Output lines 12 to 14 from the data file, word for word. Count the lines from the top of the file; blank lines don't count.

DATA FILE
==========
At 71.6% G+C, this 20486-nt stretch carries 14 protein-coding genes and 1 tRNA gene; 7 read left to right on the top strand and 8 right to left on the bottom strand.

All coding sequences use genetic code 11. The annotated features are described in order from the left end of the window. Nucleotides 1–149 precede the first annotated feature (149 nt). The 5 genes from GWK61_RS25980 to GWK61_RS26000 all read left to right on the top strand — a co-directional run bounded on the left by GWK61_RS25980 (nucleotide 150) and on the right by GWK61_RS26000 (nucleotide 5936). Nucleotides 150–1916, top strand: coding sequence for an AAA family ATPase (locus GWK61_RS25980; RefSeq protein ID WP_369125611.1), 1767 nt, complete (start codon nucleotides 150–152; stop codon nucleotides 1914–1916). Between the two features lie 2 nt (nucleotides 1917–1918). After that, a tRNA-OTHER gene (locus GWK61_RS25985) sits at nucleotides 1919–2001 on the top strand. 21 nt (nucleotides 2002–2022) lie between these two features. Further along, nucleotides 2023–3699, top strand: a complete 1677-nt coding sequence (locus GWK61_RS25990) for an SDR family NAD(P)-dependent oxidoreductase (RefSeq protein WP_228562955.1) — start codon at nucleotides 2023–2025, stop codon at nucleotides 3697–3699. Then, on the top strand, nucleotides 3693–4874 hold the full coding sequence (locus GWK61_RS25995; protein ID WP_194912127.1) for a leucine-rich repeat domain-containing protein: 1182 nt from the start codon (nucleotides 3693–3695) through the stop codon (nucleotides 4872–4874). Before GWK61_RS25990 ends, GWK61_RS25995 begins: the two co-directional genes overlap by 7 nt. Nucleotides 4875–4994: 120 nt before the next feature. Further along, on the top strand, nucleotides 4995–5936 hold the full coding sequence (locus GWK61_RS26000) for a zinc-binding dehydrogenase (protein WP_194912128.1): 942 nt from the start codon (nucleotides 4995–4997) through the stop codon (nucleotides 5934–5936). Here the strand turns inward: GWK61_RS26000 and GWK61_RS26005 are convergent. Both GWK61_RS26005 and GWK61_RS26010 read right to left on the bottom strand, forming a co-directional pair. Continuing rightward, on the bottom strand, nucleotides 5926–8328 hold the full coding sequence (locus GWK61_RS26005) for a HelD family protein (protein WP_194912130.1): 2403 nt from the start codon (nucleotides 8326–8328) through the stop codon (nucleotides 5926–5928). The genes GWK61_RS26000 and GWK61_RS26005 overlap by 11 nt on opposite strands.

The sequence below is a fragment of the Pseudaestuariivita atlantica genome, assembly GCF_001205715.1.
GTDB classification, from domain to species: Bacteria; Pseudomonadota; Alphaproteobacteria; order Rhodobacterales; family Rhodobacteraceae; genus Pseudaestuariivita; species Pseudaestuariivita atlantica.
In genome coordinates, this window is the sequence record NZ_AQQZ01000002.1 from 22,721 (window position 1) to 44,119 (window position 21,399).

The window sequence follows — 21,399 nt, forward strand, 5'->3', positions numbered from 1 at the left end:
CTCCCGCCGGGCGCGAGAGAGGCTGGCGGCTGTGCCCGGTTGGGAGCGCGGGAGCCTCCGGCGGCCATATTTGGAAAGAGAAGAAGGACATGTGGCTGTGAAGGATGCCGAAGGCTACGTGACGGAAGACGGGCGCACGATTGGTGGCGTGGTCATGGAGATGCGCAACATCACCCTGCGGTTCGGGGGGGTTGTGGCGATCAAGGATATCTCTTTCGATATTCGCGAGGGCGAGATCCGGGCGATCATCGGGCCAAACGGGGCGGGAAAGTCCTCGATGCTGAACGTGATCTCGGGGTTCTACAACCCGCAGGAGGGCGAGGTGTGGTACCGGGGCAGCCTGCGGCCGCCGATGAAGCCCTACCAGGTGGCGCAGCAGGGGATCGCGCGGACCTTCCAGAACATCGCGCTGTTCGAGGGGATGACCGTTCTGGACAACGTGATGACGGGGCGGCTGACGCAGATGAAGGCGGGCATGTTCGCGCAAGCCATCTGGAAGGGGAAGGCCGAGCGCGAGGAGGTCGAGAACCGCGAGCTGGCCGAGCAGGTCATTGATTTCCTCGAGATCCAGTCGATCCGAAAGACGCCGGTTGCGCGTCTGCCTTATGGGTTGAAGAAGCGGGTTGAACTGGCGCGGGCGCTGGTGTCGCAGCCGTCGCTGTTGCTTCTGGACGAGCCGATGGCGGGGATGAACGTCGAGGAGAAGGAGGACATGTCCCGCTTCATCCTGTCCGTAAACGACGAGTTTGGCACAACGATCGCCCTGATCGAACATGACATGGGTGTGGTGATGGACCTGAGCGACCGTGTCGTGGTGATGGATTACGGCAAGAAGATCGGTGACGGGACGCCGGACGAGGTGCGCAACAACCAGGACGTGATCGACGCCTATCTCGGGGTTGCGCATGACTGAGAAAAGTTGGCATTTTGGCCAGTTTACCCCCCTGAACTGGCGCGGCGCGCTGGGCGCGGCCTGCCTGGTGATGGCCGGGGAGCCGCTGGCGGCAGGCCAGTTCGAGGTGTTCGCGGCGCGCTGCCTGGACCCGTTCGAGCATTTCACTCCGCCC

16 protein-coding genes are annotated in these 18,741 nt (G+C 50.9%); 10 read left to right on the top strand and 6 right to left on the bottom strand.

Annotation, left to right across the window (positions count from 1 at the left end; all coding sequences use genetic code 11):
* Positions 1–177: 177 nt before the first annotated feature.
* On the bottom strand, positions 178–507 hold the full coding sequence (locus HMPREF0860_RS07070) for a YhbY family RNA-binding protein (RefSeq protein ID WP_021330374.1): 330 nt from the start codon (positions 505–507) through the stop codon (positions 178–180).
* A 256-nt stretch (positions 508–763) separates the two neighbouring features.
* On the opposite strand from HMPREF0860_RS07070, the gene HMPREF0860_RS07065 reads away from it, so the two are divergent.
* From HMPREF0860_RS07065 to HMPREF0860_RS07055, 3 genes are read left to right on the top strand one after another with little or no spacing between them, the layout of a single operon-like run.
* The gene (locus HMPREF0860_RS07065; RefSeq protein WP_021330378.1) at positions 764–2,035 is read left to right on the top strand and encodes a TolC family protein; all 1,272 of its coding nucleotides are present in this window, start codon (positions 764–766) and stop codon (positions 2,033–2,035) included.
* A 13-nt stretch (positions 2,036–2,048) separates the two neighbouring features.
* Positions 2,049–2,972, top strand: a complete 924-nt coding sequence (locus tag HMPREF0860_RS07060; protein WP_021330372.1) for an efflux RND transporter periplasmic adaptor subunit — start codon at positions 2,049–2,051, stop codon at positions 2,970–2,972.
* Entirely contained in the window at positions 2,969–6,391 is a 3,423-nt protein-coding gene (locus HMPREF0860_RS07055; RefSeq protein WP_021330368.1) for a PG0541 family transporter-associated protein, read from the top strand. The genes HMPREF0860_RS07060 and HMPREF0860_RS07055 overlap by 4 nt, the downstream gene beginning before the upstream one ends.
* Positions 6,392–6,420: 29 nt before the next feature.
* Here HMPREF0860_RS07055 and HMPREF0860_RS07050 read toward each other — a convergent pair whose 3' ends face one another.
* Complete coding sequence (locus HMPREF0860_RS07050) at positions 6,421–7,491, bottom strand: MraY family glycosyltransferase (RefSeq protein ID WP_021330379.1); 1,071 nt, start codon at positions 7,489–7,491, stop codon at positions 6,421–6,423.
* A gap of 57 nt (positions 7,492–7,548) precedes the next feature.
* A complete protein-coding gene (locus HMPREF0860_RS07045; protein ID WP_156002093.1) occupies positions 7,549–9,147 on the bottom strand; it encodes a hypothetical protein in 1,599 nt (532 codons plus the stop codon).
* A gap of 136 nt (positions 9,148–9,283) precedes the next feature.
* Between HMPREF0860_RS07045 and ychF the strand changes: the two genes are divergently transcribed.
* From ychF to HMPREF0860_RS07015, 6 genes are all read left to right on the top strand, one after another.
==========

* A 256-nt stretch (positions 508–763) separates the two neighbouring features.
* On the opposite strand from HMPREF0860_RS07070, the gene HMPREF0860_RS07065 reads away from it, so the two are divergent.
* From HMPREF0860_RS07065 to HMPREF0860_RS07055, 3 genes are read left to right on the top strand one after another with little or no spacing between them, the layout of a single operon-like run.